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30.8.03

Speculation about Genesis

In Genesis, the first (and for a time only) rule God gave Adam and Eve was not to eat from the tree of Good and Evil. On one level, this seems contradictory -- if Adam and Eve had no sense of good and evil prior to eating from the tree, how could they have known it was good to obey God's rule about not eating it? But perhaps the notion of good and evil that they learned from the tree is not so broad. I speculate that the good and evil in question are what the results of this quiz call "moralizing" -- that is, considering things to be morally wrong that don't harm anyone. Adam and Eve's life in the garden was completely without moralizing. God gave them no other rules.

We may perhaps presume that God did give them some instrumental instruction that wasn't recorded in the Bible -- helpful knowledge about how to meet their needs in Eden, since humans don't come pre-equipped with instincts and Adam and Eve had no parents. This is perhaps reflected in God's statement that they could eat any of the other plants in the garden. They weren't allowed to eat the animals, as demonstrated by the fact that God adds meat to the menu after Noah's flood. But the statement is made in a positive way -- "if you're hungry, here's some good options" -- rather than a moralizing way -- "don't eat meat!" and the later shift to omnivory is in similar terms, rather than the lifting of a ban. The result of this is that Adam and Eve would have seen following God's advice as a pragmatic issue, justified by its consequences, rather than orders to be followed because God said so. For this reason they would have presumed the rule against eating from the tree of good and evil to be a similarly good piece of advice. And in light of the problems created by the human tendency to moralize, it was good advice.

The snake played on this pragmatic conception of right and wrong. It told Adam and Eve that eating the fruit would make them as wise as God -- by their pragmatic standards, they would gain God's full understanding of how the world works, and the consequent ability to maximize their own interests by skillful interaction with that world. But they got even more -- they got God's ability to make, rather than simply discover, right and wrong. The ability to make something right or wrong regardless of its consequences, regardless of the real world's adjudication of whether it "works," is the ability to moralize. (I see eating the fruit as a metaphor for activating their inherent ability to moralize rather than gaining a new ability. In a sense eating the fruit was a moralizing act -- putting their own judgement above God's sound advice. But on the other hand, if their trust in God was based only on pragmatic inference, it's hard to fault them for being open to the possibility that God's advice was fallible, especially since the snake offered a seemingly good argument.) This is captured in Adam and Eve's first act after eating the fruit: making clothes. Clothes would serve no purpose in Eden, and thus God hadn't instructed them in making clothes -- and indeed, they say they made them because they were ashamed at their nakedness, not because they were cold or wanted to pass the time by playing dress-up.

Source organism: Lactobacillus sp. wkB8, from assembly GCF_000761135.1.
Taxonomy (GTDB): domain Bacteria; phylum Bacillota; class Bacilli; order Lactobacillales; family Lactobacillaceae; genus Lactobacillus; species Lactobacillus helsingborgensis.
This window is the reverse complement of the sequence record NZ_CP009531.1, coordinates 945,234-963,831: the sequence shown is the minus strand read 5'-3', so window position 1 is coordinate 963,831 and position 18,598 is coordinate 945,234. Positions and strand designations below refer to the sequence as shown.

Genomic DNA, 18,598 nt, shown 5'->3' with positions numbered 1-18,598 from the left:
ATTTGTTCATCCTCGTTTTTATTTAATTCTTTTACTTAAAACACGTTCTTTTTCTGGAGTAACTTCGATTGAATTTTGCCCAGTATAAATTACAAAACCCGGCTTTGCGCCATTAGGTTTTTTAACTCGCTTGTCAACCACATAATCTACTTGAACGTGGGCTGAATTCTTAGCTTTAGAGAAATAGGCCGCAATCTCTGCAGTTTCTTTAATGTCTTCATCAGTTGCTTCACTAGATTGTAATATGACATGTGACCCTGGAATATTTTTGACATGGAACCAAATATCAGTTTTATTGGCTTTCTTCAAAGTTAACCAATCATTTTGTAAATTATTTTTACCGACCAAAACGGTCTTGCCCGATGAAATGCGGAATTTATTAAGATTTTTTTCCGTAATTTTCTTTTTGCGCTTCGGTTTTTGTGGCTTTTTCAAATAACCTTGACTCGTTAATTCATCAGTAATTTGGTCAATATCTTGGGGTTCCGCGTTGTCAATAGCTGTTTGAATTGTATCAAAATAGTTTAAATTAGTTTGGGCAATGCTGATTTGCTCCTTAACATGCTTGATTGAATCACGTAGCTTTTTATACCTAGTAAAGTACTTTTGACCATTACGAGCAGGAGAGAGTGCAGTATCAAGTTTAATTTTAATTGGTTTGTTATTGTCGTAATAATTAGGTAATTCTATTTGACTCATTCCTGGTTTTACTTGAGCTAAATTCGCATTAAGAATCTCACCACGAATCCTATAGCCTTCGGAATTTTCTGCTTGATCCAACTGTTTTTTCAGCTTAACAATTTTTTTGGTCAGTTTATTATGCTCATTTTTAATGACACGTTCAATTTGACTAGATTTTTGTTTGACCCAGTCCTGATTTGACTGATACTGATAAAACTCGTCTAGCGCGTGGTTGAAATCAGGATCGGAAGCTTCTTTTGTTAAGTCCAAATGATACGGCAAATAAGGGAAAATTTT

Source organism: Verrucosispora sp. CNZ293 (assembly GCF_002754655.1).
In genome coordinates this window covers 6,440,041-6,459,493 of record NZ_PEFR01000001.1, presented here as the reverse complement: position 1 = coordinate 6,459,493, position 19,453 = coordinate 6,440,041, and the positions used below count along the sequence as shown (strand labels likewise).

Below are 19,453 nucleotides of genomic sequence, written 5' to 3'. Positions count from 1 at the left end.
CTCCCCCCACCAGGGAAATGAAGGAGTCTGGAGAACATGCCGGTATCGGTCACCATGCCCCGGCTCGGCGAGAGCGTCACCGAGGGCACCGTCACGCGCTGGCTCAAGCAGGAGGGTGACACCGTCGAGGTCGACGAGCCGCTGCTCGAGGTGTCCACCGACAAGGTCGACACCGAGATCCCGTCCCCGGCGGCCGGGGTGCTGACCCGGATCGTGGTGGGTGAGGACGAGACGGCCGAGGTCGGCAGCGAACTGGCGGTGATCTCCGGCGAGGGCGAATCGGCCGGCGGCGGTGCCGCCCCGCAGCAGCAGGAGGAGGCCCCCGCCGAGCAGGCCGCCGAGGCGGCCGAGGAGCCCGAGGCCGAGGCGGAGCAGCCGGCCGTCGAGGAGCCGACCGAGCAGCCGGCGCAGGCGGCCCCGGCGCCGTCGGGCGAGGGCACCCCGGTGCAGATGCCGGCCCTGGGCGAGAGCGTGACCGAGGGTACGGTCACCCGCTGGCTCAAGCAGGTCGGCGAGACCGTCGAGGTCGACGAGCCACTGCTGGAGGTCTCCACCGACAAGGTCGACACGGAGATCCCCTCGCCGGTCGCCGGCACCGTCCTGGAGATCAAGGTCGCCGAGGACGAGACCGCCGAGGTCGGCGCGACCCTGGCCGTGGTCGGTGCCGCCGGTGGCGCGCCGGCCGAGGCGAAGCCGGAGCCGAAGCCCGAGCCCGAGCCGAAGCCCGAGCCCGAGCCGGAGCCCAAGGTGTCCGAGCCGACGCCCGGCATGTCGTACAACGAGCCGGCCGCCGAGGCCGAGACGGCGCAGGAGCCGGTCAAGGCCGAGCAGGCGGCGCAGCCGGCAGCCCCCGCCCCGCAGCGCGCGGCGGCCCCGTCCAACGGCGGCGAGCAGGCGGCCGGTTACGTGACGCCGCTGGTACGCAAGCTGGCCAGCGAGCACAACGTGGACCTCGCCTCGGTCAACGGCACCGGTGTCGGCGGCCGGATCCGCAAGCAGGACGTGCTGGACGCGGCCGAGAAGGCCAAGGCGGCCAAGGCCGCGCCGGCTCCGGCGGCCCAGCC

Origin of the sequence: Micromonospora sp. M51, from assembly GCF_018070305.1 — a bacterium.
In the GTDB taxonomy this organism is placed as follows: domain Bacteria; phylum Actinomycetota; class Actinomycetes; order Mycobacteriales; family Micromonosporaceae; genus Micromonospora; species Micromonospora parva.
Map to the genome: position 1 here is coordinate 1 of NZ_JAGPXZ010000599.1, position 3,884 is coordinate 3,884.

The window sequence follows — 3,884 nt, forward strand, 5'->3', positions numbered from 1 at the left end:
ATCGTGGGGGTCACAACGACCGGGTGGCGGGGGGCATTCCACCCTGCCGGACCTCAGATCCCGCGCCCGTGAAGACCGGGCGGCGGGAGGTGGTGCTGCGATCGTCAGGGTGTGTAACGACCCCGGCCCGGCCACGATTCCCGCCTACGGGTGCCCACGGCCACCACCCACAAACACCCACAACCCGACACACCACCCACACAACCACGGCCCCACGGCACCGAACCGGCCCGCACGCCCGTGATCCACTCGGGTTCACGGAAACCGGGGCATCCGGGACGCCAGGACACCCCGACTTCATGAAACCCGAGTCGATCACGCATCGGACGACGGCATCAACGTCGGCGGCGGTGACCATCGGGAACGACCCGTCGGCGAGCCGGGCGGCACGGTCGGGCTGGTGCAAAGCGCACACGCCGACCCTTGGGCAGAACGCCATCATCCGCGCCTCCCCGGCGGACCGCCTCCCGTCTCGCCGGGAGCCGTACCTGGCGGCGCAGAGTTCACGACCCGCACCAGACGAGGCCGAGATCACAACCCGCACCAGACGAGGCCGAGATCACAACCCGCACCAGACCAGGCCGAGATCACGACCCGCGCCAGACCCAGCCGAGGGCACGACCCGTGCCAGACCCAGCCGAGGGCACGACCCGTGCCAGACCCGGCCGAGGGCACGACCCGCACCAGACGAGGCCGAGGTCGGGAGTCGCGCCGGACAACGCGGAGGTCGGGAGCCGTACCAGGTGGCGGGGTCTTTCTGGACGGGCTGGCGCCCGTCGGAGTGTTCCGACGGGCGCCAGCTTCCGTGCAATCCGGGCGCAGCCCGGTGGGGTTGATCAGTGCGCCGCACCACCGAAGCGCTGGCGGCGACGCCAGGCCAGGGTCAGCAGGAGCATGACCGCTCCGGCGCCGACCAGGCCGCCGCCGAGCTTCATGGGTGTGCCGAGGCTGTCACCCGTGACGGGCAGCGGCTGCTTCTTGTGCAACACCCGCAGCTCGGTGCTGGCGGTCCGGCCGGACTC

Of course, one power Adam and Eve didn't get was the power to give their moralizing actual natural consequences -- for example, to make wearing clothing that covers your genitals be actually beneficial by, say, creating a species of genital-biting flies that need to be warded off. At best they could impose social consequences, deliberately meted out punishments. After this episode, God seems to follow suit (perhaps figuring a moralizing God was the kind of God Adam and Eve wanted). Not content with allowing their own moralizing to bring them problems (such as the effort they wasted on making their leaf garments), God punished them by throwing them out of Eden. Throughout the rest of the Old Testament, God loves imposing seemingly arbitrary rules, to be followed "because God said so." Violating these rules has bad consequences -- such as invasion by foreign armies -- but they're always consequences that God imposes, not consequences that naturally follow from the misconduct.

There's moralizing in the New Testament as well, especially in the writings of Paul -- hence, perhaps, the strongly moralizing attitude of many contemporary Christians. But I tend to see those elements as what the human writers brought to the story. Jesus' central message of love is, as I see it, a rejection of the moralizing brought about by the fruit of the tree of good and evil, and a return to a consequentialist ethics. As John Stuart Mill pointed out, the golden rule and the idea of loving your neighbor as yourself is in essence a summary of utilitarianism, the quintessential consequentialist ethical theory. Perhaps this is the way to understand how Jesus undid Adam and Eve's sin.

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